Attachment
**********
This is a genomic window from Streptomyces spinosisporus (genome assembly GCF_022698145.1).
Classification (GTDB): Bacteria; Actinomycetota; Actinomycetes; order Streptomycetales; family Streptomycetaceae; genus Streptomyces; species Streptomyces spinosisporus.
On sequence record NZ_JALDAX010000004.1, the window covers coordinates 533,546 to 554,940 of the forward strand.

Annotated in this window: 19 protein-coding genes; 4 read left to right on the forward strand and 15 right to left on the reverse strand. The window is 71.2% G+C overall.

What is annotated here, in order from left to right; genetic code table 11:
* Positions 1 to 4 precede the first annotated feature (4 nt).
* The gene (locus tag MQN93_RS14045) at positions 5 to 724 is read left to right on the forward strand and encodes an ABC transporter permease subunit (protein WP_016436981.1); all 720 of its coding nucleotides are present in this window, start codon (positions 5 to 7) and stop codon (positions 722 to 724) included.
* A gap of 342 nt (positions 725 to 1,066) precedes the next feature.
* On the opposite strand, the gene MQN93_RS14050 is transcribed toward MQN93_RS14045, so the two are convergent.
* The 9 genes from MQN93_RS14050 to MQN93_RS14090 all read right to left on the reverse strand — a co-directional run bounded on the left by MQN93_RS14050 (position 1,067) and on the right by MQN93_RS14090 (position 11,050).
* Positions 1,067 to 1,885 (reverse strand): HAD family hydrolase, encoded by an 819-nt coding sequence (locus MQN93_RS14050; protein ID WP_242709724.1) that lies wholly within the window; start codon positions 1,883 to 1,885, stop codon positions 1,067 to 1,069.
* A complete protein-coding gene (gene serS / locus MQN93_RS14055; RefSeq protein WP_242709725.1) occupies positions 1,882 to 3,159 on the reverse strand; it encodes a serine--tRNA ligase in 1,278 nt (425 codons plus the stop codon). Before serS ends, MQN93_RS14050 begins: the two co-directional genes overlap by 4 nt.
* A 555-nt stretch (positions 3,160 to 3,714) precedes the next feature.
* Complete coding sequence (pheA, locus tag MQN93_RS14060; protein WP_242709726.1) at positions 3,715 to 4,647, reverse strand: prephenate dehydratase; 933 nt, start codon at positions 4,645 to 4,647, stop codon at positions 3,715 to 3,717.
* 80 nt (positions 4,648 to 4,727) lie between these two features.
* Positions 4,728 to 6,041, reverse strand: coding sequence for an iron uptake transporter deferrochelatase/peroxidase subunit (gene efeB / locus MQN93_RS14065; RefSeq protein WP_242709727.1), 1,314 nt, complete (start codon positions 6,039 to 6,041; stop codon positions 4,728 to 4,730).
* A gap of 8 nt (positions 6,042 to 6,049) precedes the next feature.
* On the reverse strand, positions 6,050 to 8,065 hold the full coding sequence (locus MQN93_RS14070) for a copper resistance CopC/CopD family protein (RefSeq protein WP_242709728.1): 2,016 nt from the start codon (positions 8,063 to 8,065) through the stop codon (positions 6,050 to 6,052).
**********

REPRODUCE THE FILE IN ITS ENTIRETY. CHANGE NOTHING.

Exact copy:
This is a genomic window from Streptomyces spinosisporus (genome assembly GCF_022698145.1).
Classification (GTDB): Bacteria; Actinomycetota; Actinomycetes; order Streptomycetales; family Streptomycetaceae; genus Streptomyces; species Streptomyces spinosisporus.
On sequence record NZ_JALDAX010000004.1, the window covers coordinates 533,546 to 554,940 of the forward strand.

Annotated in this window: 19 protein-coding genes; 4 read left to right on the forward strand and 15 right to left on the reverse strand. The window is 71.2% G+C overall.

What is annotated here, in order from left to right; genetic code table 11:
* Positions 1 to 4 precede the first annotated feature (4 nt).
* The gene (locus tag MQN93_RS14045) at positions 5 to 724 is read left to right on the forward strand and encodes an ABC transporter permease subunit (protein WP_016436981.1); all 720 of its coding nucleotides are present in this window, start codon (positions 5 to 7) and stop codon (positions 722 to 724) included.
* A gap of 342 nt (positions 725 to 1,066) precedes the next feature.
* On the opposite strand, the gene MQN93_RS14050 is transcribed toward MQN93_RS14045, so the two are convergent.
* The 9 genes from MQN93_RS14050 to MQN93_RS14090 all read right to left on the reverse strand — a co-directional run bounded on the left by MQN93_RS14050 (position 1,067) and on the right by MQN93_RS14090 (position 11,050).
* Positions 1,067 to 1,885 (reverse strand): HAD family hydrolase, encoded by an 819-nt coding sequence (locus MQN93_RS14050; protein ID WP_242709724.1) that lies wholly within the window; start codon positions 1,883 to 1,885, stop codon positions 1,067 to 1,069.
* A complete protein-coding gene (gene serS / locus MQN93_RS14055; RefSeq protein WP_242709725.1) occupies positions 1,882 to 3,159 on the reverse strand; it encodes a serine--tRNA ligase in 1,278 nt (425 codons plus the stop codon). Before serS ends, MQN93_RS14050 begins: the two co-directional genes overlap by 4 nt.
* A 555-nt stretch (positions 3,160 to 3,714) precedes the next feature.
* Complete coding sequence (pheA, locus tag MQN93_RS14060; protein WP_242709726.1) at positions 3,715 to 4,647, reverse strand: prephenate dehydratase; 933 nt, start codon at positions 4,645 to 4,647, stop codon at positions 3,715 to 3,717.
* 80 nt (positions 4,648 to 4,727) lie between these two features.
* Positions 4,728 to 6,041, reverse strand: coding sequence for an iron uptake transporter deferrochelatase/peroxidase subunit (gene efeB / locus MQN93_RS14065; RefSeq protein WP_242709727.1), 1,314 nt, complete (start codon positions 6,039 to 6,041; stop codon positions 4,728 to 4,730).
* A gap of 8 nt (positions 6,042 to 6,049) precedes the next feature.
* On the reverse strand, positions 6,050 to 8,065 hold the full coding sequence (locus MQN93_RS14070) for a copper resistance CopC/CopD family protein (RefSeq protein WP_242709728.1): 2,016 nt from the start codon (positions 8,063 to 8,065) through the stop codon (positions 6,050 to 6,052).